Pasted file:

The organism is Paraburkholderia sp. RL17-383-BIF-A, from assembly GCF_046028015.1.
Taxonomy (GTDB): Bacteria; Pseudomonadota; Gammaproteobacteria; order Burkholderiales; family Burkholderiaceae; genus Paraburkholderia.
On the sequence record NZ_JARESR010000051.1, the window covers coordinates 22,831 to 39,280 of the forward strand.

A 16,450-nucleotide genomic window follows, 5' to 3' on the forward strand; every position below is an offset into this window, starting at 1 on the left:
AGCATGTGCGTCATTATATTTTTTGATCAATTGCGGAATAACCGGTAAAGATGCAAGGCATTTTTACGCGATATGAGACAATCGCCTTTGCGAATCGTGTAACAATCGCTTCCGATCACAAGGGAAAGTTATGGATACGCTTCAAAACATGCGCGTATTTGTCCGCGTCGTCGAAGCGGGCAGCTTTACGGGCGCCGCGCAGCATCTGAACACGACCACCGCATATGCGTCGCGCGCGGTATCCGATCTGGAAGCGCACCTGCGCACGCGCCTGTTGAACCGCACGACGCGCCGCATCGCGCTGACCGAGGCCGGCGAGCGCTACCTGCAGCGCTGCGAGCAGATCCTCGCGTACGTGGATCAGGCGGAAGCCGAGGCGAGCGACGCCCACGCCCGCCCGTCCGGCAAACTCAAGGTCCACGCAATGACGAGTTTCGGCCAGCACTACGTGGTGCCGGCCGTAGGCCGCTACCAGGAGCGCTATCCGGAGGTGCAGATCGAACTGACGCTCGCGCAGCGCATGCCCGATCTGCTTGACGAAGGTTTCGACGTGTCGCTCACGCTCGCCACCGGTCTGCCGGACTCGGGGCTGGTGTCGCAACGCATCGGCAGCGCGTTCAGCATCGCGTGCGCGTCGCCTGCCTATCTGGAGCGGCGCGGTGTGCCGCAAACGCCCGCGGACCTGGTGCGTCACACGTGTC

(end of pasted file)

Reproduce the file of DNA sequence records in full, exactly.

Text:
The organism is Paraburkholderia sp. RL17-383-BIF-A, from assembly GCF_046028015.1.
Taxonomy (GTDB): Bacteria; Pseudomonadota; Gammaproteobacteria; order Burkholderiales; family Burkholderiaceae; genus Paraburkholderia.
On the sequence record NZ_JARESR010000051.1, the window covers coordinates 22,831 to 39,280 of the forward strand.

A 16,450-nucleotide genomic window follows, 5' to 3' on the forward strand; every position below is an offset into this window, starting at 1 on the left:
AGCATGTGCGTCATTATATTTTTTGATCAATTGCGGAATAACCGGTAAAGATGCAAGGCATTTTTACGCGATATGAGACAATCGCCTTTGCGAATCGTGTAACAATCGCTTCCGATCACAAGGGAAAGTTATGGATACGCTTCAAAACATGCGCGTATTTGTCCGCGTCGTCGAAGCGGGCAGCTTTACGGGCGCCGCGCAGCATCTGAACACGACCACCGCATATGCGTCGCGCGCGGTATCCGATCTGGAAGCGCACCTGCGCACGCGCCTGTTGAACCGCACGACGCGCCGCATCGCGCTGACCGAGGCCGGCGAGCGCTACCTGCAGCGCTGCGAGCAGATCCTCGCGTACGTGGATCAGGCGGAAGCCGAGGCGAGCGACGCCCACGCCCGCCCGTCCGGCAAACTCAAGGTCCACGCAATGACGAGTTTCGGCCAGCACTACGTGGTGCCGGCCGTAGGCCGCTACCAGGAGCGCTATCCGGAGGTGCAGATCGAACTGACGCTCGCGCAGCGCATGCCCGATCTGCTTGACGAAGGTTTCGACGTGTCGCTCACGCTCGCCACCGGTCTGCCGGACTCGGGGCTGGTGTCGCAACGCATCGGCAGCGCGTTCAGCATCGCGTGCGCGTCGCCTGCCTATCTGGAGCGGCGCGGTGTGCCGCAAACGCCCGCGGACCTGGTGCGTCACACGTGTC